Wow ! Magic starts to happens right now. Instead of a separate directory for javascript, and other kind of assets, everything is now managed from app/frontend. That makes things a lot clearer. The content of this file is mostly docs, and a "hello world" from the console, so we won't investigate it right now (but you can do it, for curiosity).

app/views/layouts/application.html.erb

The interesting part is here :

<%= vite_client_tag %>
<%= vite_javascript_tag 'application' %>
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vite_client_tag : Renders the Vite client to enable Hot Module Reload, according to the docs.

vite_javascript_tag 'application' : well, at first sight, this tag should include the javascript generated by vite.

So no more unclear javascript and stylesheet inclusion : now Vite rears everything for us.

package.json

{
  "devDependencies": {
    "vite": "^2.7.3",
    "vite-plugin-ruby": "^3.0.4"
  }
}
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vite.config.ts

import { defineConfig } from 'vite'
import RubyPlugin from 'vite-plugin-ruby'

export default defineConfig({
  plugins: [
    RubyPlugin(),
  ],
})
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What we can understand from vite.config.js is that we will profite from vite.js itself. So all docs from Vite.js are profitable for our project. See how nicely the RubyPlugin is included. It doesn't litter our configuration, and left all

Vite itself is included. Nothing hidden then, the vite-ruby-plugin is here to bridge the gap between Vite and the Rails application (tag helpers...)

Other files changed

Less interesting, but worth mentioning : package-lock.json is changed (obviously), config/initializers/content_security_policy.rb is also changed for security reasons, and bin/vite is added to start vite itself when launching a local server.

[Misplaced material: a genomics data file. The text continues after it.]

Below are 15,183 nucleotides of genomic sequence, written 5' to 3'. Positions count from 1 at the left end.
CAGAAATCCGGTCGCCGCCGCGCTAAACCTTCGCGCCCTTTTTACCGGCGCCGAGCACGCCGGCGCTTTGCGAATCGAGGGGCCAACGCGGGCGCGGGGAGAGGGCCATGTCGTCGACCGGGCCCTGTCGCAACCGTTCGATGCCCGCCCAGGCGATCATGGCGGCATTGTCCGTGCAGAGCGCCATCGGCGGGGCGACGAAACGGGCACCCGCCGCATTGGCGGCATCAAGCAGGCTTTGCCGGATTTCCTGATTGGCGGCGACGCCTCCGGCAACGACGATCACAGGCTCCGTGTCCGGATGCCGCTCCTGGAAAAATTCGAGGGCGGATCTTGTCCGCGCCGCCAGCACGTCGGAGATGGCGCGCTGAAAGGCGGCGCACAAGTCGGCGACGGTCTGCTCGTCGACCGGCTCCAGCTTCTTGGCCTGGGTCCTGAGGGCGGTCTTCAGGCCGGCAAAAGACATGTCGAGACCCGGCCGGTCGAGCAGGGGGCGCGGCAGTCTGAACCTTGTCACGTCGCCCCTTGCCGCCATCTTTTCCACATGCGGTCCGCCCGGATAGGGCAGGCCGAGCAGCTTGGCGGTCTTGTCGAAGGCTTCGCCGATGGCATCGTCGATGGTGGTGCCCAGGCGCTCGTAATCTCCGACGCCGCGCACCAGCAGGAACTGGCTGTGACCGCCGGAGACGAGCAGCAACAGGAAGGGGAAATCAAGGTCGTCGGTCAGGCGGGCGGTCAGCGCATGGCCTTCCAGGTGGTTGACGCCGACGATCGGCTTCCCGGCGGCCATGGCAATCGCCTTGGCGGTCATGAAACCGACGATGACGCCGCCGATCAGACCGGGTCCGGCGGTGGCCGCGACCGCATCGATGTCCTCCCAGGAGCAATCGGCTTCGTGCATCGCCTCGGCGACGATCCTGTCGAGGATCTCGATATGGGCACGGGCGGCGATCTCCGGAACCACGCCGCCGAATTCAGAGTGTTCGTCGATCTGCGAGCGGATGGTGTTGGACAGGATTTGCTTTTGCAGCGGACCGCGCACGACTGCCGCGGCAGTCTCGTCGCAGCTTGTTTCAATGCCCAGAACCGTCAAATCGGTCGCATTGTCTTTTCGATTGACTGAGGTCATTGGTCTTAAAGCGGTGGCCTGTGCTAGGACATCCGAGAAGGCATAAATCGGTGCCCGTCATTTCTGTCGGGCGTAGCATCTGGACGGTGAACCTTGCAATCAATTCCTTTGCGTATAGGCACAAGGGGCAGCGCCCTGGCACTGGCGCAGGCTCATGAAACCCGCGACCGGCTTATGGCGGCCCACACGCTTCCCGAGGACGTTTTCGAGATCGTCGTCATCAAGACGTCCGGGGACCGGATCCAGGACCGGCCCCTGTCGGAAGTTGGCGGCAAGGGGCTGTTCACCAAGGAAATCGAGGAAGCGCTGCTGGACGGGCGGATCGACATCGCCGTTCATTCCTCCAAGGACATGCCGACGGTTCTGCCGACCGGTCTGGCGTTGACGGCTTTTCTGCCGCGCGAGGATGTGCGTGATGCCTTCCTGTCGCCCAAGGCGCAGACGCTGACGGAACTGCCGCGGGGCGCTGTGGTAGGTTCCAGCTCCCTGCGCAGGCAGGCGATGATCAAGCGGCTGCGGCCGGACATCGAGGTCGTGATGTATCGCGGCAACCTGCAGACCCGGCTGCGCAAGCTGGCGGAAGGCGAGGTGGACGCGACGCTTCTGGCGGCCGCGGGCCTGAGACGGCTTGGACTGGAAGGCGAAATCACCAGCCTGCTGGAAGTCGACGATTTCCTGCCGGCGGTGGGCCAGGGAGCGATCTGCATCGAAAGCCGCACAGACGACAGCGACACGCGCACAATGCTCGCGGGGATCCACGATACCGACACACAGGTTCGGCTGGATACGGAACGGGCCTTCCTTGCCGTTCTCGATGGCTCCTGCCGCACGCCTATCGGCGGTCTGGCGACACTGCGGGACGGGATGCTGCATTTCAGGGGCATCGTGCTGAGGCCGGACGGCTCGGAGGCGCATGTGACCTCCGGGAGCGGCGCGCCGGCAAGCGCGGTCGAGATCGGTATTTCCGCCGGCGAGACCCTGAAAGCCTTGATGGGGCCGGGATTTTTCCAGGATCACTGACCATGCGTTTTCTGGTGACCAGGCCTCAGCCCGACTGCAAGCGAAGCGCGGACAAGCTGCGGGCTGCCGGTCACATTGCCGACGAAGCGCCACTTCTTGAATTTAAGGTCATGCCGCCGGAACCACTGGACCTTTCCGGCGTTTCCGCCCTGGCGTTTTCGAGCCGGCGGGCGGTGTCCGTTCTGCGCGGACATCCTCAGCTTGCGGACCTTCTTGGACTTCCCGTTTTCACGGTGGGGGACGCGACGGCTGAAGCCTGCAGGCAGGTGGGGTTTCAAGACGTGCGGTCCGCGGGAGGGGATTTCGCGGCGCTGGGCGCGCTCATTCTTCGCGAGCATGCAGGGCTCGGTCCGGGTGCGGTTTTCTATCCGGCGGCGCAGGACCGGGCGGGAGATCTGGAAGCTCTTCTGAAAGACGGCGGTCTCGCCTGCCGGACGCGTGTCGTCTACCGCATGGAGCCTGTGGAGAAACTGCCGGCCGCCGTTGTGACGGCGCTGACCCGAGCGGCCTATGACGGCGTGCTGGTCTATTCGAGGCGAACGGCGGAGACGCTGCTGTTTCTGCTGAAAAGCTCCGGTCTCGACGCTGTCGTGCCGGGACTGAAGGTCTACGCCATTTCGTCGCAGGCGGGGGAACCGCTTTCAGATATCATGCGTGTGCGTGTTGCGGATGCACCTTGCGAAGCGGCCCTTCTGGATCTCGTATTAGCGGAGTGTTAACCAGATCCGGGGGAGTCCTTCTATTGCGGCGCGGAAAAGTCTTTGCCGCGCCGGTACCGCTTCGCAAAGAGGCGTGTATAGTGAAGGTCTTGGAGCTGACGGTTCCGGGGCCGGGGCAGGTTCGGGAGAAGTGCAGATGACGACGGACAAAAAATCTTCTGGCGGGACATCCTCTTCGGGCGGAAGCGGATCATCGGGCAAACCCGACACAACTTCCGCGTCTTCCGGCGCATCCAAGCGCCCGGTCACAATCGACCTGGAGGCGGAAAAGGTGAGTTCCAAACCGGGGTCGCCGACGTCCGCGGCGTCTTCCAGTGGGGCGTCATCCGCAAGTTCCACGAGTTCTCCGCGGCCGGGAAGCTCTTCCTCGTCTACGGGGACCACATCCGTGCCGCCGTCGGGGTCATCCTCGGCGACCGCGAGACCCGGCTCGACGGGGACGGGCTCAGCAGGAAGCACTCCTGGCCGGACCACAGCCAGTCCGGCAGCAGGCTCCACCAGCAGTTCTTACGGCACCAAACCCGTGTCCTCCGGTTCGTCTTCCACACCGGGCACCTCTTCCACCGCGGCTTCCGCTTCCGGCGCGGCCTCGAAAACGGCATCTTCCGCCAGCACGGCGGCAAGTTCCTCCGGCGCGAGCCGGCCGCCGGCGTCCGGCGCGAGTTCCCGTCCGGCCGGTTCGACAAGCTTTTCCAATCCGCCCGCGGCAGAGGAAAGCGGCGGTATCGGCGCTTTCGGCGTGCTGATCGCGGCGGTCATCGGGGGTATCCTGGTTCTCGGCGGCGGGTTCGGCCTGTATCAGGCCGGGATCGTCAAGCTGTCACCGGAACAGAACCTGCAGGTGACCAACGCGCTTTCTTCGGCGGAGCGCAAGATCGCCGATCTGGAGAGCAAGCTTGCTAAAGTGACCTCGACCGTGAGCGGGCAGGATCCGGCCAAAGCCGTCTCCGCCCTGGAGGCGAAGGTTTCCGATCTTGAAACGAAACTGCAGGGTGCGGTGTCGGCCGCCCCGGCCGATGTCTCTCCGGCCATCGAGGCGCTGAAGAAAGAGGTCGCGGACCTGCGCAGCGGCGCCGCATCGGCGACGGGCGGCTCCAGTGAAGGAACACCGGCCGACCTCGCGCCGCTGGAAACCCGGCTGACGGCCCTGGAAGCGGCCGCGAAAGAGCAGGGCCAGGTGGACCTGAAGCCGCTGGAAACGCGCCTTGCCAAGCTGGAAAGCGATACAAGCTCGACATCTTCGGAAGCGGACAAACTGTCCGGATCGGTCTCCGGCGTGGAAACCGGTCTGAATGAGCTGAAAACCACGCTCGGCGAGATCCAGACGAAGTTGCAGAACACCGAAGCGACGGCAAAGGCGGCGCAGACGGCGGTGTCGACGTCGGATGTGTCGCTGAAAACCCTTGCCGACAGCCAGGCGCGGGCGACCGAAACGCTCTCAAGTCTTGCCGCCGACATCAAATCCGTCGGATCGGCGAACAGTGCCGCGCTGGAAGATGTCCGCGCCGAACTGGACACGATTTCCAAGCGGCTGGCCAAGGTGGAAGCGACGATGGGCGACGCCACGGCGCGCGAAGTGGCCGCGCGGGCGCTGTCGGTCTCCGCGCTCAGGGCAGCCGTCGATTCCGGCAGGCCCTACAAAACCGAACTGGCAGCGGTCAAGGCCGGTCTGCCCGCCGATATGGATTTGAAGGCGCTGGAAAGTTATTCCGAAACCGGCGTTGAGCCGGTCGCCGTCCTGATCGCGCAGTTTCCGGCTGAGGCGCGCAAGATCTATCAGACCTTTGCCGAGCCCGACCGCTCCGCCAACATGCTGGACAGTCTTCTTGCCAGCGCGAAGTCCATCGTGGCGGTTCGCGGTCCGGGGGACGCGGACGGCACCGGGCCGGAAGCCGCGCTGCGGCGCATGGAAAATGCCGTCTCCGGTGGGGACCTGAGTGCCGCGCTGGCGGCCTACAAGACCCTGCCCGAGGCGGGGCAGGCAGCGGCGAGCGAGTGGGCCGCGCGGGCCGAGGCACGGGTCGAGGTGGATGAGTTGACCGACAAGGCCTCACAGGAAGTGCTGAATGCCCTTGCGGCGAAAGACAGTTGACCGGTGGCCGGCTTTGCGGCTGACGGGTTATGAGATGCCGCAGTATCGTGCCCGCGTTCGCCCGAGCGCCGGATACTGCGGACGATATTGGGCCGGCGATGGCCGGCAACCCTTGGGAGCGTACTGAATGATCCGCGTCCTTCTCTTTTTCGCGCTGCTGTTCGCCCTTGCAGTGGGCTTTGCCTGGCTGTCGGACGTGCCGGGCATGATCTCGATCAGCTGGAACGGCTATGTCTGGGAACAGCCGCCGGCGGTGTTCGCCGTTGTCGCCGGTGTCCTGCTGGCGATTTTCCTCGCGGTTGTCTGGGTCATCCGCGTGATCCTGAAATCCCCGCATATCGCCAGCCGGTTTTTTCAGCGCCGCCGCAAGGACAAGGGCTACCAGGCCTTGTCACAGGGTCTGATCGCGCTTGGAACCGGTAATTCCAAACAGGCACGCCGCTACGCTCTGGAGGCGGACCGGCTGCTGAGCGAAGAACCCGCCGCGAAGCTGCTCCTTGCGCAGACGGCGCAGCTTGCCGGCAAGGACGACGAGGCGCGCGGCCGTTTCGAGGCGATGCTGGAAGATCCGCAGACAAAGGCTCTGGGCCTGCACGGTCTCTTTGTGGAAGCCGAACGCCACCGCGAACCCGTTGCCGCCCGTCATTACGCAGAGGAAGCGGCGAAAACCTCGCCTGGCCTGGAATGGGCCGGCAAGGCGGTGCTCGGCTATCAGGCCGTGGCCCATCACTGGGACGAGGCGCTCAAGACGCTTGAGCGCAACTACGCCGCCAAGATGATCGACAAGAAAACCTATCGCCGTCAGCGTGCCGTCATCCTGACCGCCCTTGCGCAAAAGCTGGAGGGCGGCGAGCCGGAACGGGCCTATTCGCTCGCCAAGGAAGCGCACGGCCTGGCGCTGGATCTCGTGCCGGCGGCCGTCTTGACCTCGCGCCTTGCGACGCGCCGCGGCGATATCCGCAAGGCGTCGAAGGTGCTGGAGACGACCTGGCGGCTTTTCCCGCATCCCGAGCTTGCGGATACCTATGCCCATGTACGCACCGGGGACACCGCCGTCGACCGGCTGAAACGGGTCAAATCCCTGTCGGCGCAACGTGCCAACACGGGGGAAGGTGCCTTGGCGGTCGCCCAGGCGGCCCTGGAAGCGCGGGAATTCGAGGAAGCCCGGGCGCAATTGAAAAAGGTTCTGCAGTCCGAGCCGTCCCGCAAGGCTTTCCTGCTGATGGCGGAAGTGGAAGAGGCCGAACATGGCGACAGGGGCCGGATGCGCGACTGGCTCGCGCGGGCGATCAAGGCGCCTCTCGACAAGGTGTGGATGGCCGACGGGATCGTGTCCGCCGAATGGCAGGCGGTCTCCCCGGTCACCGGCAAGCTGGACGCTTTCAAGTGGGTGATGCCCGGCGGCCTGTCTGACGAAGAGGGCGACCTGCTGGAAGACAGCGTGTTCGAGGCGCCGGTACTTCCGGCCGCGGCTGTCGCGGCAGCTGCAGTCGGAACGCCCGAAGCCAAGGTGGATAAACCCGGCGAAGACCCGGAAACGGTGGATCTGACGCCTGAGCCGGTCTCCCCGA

4. End of the first-half ⚽

That's it ! Just by having a sneak peek at the code, everything seems elegant and intuitive from the start. Perfect ! 👌

5. Create minimal files

Ok, so let's test each of the expectations. First, we need the bare minimum files.

# inside app/controllers/home_controller.rb  
class HomeController < ApplicationController  
end  
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# inside config/routes.rb  
Rails.application.routes.draw do  
  get "home/index"  
  root to: "home#index"  
end  
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<!-- inside app/views/home/index.html.erb -->
<h1>This is h1 title</h1>  

<button>
   This is a button
</button>  
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These 3 files are enough to trigger a default view. Let's try.

$/myapp> foreman start -f Procfile.dev
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And open your browser

Title and button

Title and button

Great !

6. CSS with Vite and Rails

create file app/frontend/entrypoints/application.css

// inside app/frontend/entrypoints/application.css
h1 {
  text-decoration: underline;
} 
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change app/views/layouts/application.html.erb

<-- inside app/views/layouts/application.html.erb -->
<html>